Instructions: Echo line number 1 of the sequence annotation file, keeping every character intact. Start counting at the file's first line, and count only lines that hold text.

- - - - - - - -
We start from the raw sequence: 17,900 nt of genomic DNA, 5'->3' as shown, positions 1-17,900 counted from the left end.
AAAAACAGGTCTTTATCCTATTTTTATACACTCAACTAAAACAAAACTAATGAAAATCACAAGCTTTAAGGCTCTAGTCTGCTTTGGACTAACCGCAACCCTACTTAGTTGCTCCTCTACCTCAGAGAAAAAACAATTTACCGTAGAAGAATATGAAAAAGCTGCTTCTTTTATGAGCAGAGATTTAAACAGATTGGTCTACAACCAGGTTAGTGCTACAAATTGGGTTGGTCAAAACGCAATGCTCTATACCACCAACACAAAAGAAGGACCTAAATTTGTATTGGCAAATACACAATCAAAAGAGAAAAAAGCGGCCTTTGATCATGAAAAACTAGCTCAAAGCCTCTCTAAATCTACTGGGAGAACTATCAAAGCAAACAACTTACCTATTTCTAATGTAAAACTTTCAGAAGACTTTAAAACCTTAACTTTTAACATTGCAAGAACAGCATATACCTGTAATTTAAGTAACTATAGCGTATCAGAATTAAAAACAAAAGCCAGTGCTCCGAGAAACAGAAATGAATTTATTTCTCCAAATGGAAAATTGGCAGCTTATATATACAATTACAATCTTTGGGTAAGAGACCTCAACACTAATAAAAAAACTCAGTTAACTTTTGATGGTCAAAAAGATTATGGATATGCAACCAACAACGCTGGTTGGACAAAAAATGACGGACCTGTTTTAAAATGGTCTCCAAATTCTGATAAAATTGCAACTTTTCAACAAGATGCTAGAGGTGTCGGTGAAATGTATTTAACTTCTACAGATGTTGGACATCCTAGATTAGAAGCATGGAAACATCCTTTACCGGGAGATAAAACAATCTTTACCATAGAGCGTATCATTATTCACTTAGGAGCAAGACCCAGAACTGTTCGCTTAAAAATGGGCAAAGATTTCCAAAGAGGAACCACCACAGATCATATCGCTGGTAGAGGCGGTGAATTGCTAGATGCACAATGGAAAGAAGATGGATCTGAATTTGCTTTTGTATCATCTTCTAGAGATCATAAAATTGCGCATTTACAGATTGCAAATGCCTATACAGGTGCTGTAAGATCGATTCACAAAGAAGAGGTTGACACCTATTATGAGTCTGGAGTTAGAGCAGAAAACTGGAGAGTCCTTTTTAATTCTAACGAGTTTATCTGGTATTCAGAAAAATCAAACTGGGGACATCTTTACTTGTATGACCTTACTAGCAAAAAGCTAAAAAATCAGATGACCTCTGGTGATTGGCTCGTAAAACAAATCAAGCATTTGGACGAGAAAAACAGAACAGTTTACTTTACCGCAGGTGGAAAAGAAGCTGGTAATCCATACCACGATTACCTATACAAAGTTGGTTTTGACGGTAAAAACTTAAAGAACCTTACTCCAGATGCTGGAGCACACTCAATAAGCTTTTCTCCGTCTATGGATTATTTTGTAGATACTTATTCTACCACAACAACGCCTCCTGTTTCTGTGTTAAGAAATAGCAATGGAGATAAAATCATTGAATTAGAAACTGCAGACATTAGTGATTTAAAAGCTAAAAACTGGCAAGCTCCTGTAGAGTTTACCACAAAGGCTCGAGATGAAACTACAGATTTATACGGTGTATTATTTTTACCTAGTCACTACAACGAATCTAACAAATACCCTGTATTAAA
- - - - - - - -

We start from the raw sequence: 17,900 nt of genomic DNA, 5'->3' as shown, positions 1-17,900 counted from the left end.